How-to use Analytics

March 17, 2010

Optimize your lead generation, segment your prospects according to who’s buying the product

Filed under: Uncategorized — bankfield @ 2:54 pm

Consider getting customer lists from your sales history, reward program memberships, and club memberships. Run contests to gather names from people who live in a geographic or demographic area or get lists from complementary businesses. While you are gathering names, try to gather information about each person; later on you can prepare specific messaging for them.  If you purchase or rent a list, pay special attention to whether or not there’s data about each person available.

The point is, with such extra information, you can use Excel to sort and filter the list. This lets you prepare more focused messaging.  There are many benefits: You’ll save a bundle in postage and email costs.  And, the people who get your message will identify with what you are saying better, so you’ll get response.

Filtering means removing people from your lists based on some criteria such as location or age-range. You can’t sell snowshoes to people in Florida no matter how well you’ve crafted your message. And, if they are senior citizens, they probably won’t go for it either.  So you need to filter the data to get the best results.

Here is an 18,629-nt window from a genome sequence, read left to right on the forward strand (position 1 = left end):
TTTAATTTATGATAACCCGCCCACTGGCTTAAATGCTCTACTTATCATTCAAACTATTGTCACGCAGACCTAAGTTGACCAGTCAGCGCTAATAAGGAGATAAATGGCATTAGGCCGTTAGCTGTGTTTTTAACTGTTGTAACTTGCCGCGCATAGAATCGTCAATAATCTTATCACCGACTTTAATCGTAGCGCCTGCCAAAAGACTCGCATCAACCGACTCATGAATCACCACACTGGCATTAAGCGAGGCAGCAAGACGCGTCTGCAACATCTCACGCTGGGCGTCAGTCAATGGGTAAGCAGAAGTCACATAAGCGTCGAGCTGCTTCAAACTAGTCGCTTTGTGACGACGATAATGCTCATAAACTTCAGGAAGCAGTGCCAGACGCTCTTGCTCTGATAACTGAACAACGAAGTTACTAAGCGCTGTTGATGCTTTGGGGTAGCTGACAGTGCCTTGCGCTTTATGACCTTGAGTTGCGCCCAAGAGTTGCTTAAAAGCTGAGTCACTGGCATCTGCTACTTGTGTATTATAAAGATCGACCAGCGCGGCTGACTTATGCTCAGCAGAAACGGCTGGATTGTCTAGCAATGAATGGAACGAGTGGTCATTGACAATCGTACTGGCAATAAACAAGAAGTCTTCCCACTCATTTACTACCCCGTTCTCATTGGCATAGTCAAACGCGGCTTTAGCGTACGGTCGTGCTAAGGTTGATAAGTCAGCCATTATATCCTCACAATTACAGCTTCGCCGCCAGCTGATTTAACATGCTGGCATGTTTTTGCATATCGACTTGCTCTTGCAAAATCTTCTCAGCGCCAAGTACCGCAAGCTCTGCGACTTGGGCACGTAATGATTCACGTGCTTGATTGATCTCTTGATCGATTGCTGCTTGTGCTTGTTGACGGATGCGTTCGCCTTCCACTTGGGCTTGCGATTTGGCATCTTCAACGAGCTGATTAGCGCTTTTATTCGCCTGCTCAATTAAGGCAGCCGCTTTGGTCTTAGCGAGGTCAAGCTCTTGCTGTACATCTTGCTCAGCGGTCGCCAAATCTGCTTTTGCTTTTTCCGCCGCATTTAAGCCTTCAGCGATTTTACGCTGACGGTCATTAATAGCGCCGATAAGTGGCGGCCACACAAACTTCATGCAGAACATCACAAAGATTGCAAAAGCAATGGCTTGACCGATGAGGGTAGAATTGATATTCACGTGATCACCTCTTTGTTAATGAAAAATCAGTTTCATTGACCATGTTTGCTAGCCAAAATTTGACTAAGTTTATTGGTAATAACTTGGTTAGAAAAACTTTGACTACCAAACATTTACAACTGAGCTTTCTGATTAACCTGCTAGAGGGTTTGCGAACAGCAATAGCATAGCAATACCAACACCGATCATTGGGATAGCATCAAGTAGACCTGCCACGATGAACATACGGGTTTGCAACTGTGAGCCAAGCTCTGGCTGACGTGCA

To get better use of out your list, explore your corporate data to find out what’s important. You can run surveys or query your customer database.  Prepare a query that tells which kind of customer bought the most of certain products and services, and you can create a promotional campaign with a focus on that product or a complementary product. You need to find out which attributes are the ones found most frequently in purchases.

Then, those attributes should become the filters of the prospect list. Technically, you can bring your customer data from your database into Excel, or export data from your favourite CRM application into Excel. From there, you can use Excel to do the filtering and sorting.

Working with two lists, merging and filtering each one, is not easy so you might want to consider a supplemental product like Nextanalytics.

Many marketers already know the significant attributes of their best prospects. But it’s nice to see it proven in the data, especially if you have to make a business case for your marketing efforts and budget. There are plenty of instances when a company thought it knew what the customer would buy this year when really all it knew was last year’s trend.  

The bonus is that, after the campaign is over, you can repeat the analysis to see how well it applied and improve the next campaign.


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